Finally, God told Jeremiah not to even pray for the people; they had gone too far in their apostasy and would be given over to judgment (Jeremiah 7:16 and Jeremiah 11:14). The Lord explained, “Therefore, thus says the Lord, ‘Behold I am bringing disaster on them which they will not be able to escape; though they will cry to Me, yet I will not listen to them’” (Jeremiah 11:11; NASB). 

The similarities between the judgment of Judah and the final judgment are sobering. 

Jeremiah’s message needs to be heard by the church today. False prophets who promise peace and prosperity surround us. People go to their churches and have their ears tickled with soothing words of good times and happy feelings. “God wants you rich,” they say glibly. “Give to this ministry, and you will reap one hundred-fold!” they promise. And what is most amazing is that thousands of people flock to them in order to be fleeced! 

Jeremiah’s words summarize the state of much of the visible church in America. We are a consumer-oriented people. We like a comfortable, non-confrontive church that entertains us and meets our needs for socialization. We want a large church with the most modern facilities, inspiring orators and professional musicians. All we are required to do is attend somewhat regularly (once a month is good) and drop a few hundred dollars in the offering plate once in a while to help pay for the show. 

We still want to go to heaven when we die, so we will raise our hands, or walk the aisle, and ask Jesus into our hearts (whatever that means). We readily believe only half the Gospel. God is a God of love. He doesn’t judge people anymore. We’re saved by grace, so we can do anything we want and still go to heaven. Jesus is coming back soon, but we don’t have to worry about persecution by the Antichrist because we will be all raptured out of here anyway. (And those who say otherwise simply do not believe the “plain and literal Word of God!”)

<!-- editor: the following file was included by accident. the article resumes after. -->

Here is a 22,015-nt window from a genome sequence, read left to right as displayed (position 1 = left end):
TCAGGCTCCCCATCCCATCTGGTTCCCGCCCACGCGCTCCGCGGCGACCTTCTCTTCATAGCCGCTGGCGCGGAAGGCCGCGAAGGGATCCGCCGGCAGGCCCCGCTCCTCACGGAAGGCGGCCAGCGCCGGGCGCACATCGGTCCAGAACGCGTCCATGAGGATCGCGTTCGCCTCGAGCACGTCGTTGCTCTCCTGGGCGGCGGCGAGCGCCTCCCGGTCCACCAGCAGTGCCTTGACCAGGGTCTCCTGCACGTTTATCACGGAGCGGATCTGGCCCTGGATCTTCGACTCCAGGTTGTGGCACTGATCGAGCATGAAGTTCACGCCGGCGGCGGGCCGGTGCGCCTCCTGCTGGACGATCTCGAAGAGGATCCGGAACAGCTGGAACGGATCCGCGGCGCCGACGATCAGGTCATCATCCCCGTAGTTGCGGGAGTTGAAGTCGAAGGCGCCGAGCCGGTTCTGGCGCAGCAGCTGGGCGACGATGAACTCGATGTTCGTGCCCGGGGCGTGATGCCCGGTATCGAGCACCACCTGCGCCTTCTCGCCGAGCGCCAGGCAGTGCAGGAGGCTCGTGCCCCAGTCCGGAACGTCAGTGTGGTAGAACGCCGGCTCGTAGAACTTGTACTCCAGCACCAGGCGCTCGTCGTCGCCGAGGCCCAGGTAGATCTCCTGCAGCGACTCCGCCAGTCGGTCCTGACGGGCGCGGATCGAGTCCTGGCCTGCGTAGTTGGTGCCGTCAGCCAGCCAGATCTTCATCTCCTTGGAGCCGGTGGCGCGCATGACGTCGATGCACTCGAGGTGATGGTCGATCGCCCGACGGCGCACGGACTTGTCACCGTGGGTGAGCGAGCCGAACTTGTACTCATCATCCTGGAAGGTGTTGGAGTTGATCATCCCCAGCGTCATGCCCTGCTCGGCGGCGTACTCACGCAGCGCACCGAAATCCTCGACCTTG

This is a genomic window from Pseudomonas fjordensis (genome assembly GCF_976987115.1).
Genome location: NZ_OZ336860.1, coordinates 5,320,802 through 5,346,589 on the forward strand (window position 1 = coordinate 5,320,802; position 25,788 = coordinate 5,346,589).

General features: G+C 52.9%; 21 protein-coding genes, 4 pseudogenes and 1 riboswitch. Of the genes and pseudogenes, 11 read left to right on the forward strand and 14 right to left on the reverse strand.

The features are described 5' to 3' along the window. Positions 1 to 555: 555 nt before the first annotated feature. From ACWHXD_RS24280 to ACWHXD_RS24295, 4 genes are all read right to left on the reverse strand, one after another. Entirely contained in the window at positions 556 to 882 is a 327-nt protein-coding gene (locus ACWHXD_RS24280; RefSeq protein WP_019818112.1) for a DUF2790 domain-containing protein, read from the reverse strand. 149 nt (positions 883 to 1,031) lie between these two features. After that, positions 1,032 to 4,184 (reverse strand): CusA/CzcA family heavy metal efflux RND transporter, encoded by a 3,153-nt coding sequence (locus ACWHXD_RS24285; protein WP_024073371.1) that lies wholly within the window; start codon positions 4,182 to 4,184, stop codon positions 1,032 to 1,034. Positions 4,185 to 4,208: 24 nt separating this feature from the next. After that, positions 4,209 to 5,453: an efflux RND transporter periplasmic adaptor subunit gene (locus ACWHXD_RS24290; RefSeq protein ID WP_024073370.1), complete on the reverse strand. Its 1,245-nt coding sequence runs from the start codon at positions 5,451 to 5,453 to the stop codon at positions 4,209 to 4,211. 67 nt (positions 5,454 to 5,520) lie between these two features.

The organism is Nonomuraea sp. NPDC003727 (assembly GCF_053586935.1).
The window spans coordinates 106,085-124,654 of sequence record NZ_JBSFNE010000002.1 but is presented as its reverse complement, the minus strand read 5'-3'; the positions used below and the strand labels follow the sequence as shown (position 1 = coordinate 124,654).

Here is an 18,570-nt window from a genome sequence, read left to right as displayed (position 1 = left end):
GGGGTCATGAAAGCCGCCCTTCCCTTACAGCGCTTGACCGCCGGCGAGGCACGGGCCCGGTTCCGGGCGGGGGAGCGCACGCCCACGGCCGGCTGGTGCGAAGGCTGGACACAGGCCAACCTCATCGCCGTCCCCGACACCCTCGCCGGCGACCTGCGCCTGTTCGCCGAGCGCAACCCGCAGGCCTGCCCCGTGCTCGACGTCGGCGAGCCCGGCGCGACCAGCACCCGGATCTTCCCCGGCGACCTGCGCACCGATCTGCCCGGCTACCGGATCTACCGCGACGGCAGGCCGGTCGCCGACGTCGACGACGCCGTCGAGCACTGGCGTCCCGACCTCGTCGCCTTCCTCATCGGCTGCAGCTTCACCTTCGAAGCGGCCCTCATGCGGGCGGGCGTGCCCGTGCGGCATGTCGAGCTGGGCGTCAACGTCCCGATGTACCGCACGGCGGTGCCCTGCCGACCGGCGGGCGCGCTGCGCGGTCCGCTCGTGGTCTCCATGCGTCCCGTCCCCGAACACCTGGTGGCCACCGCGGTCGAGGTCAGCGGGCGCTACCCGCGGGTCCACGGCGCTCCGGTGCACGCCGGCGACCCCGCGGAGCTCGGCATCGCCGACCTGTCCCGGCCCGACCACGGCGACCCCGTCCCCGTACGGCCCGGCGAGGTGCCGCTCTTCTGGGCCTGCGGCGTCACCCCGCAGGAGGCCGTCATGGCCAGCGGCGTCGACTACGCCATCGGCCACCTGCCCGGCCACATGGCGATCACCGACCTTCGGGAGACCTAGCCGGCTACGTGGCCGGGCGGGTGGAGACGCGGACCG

The popular understanding of Christianity is so insipid and weak that the world doesn’t take it seriously. Jesus said that we are to be the “salt of the earth” and “light of the world.” If we do not wake up and revive what remains we may find ourselves “trampled underfoot by men.” 

The true believers in the last-days will find themselves repeating Jeremiah’s ministry, warning people who are complacent in their faith and deceived in their understanding of God’s ways. Despite our weeping, our compassion, our acts of kindness and generosity, we may only see a few sparks of revival among such spiritually hardened people. Like the people of Jeremiah’s day, they only seek God in order to get Him to do something beneficial for them. They are attracted to false gospels with counterfeit signs and wonders. They will be ripe for the deception of an Antichrist. Just as there were only a few who responded to Jeremiah’s message of repentance in his day, so we will see fewer and fewer people truly being saved today. Admittedly, this is not a popular analysis. No one wants to report bad news. But it is what is happening in our increasingly secular world.